Some advice for U.S. Sen. Susan Collins and U.S. Rep. Bruce Poliquin:

Throughout the course of American history, there have been moments where political turmoil and discourse became so toxic and so powerful that those moments are now reflected upon with deep-seated embarrassment and remorse.

Looking back at the 1950s, the era of McCarthyism, we are able to identify a moment where one man was able to disrupt the entire fragile foundation of the American political machine.

The country ate it up and people fell in line to accuse others of subversion and treason without a shred of evidence. It was a time when Americans were scared and distrustful of one another, and Sen. Joseph McCarthy was able to exploit those fears for his own political gain. Sound familiar?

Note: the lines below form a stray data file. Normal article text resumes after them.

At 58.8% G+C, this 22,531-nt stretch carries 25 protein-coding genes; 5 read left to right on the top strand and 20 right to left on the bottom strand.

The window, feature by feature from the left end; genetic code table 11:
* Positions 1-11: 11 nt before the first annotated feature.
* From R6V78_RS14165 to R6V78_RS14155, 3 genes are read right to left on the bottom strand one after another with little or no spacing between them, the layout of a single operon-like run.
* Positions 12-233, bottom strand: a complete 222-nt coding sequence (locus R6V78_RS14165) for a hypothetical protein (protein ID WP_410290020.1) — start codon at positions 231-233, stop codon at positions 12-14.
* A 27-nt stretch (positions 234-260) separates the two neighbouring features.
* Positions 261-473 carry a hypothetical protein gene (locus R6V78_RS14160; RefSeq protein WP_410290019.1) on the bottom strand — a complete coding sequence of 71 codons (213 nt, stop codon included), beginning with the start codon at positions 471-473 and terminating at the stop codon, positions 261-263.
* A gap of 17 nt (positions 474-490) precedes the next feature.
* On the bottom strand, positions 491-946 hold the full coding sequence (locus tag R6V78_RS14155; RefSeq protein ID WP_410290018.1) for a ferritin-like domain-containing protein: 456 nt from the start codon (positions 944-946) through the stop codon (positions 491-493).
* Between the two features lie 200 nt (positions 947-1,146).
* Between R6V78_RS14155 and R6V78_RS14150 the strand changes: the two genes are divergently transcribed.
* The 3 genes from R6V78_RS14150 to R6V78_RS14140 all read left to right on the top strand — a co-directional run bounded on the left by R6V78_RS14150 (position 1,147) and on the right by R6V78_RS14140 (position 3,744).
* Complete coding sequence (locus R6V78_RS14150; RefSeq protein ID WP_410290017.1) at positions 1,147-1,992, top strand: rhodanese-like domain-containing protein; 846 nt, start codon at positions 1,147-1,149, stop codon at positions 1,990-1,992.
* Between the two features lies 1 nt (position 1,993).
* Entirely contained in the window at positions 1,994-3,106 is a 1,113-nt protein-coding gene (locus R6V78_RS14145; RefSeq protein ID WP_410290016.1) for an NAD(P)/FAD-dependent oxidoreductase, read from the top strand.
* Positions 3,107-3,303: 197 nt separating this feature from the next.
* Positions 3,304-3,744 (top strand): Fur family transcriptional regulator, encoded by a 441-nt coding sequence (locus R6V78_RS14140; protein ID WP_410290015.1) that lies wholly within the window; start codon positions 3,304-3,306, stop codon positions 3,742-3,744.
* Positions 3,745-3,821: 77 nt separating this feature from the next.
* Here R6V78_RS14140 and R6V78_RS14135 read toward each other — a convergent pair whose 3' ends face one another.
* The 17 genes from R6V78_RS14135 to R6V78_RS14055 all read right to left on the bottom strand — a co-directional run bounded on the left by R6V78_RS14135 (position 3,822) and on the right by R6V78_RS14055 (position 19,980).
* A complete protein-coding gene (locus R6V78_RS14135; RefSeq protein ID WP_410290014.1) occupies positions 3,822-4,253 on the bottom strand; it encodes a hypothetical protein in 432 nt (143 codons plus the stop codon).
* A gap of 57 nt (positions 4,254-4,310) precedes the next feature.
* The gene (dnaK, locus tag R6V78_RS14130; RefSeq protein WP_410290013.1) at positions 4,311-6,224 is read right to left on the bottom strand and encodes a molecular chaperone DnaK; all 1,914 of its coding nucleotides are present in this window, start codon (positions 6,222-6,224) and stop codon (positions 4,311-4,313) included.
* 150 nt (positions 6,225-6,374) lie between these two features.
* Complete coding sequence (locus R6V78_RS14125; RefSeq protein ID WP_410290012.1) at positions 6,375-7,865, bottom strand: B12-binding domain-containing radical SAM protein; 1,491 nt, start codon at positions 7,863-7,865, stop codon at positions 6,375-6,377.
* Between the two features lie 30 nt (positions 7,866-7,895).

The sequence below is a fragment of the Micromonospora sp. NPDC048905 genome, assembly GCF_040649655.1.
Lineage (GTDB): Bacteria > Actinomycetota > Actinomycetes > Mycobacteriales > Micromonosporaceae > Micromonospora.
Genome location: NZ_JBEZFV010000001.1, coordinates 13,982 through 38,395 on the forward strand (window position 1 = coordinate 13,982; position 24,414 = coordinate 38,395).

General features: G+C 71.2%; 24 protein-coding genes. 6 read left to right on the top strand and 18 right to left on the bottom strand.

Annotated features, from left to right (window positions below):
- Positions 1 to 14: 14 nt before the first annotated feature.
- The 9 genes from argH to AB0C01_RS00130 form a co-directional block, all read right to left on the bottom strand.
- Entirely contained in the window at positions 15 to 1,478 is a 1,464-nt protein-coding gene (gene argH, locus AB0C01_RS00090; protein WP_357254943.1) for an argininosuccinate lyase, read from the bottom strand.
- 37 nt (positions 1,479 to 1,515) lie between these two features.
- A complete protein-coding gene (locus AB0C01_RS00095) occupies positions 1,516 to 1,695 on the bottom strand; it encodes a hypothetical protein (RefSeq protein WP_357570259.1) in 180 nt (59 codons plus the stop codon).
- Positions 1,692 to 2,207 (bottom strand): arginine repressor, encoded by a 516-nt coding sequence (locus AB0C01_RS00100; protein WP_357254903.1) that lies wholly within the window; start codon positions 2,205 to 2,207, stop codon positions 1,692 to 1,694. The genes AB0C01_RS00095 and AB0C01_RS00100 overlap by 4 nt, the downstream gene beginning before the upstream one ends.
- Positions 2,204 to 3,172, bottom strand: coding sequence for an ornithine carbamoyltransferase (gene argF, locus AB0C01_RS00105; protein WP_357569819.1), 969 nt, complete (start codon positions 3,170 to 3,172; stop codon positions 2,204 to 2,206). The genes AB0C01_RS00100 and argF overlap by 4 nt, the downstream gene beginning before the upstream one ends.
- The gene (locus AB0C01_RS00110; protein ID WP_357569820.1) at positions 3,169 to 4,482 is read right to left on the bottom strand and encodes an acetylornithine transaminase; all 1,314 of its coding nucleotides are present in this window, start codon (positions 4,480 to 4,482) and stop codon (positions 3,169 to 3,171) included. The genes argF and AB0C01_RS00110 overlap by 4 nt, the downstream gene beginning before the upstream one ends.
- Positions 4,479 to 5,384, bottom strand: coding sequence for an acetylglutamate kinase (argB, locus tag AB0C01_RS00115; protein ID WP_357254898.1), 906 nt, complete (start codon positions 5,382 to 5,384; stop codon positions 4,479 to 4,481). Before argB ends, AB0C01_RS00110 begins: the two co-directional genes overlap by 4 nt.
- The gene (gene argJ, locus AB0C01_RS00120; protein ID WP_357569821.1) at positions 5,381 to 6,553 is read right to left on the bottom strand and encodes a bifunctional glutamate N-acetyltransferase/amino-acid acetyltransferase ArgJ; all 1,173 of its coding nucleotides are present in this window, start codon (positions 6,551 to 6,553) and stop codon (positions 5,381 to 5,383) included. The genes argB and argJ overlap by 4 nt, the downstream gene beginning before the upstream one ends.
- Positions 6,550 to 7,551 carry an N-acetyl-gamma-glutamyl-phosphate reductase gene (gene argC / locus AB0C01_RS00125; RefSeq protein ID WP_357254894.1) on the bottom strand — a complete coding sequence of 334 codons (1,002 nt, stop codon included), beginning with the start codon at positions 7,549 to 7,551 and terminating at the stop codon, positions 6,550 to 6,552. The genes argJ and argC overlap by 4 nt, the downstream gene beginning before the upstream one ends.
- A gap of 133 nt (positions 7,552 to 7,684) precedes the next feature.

Maine’s own Margaret Chase Smith distinguished herself with her effort to dissent from the madman and delivered her “Declaration of Conscience” speech. It changed the course of history.

Collins and Poliquin would benefit greatly from following the example of the late senator. As elected leaders, they are cementing their place and history, and we will look back someday at this moment to see where their allegiances fell. Did they stand with the madman, or did they nobly dissent?

Lucas Good

South Portland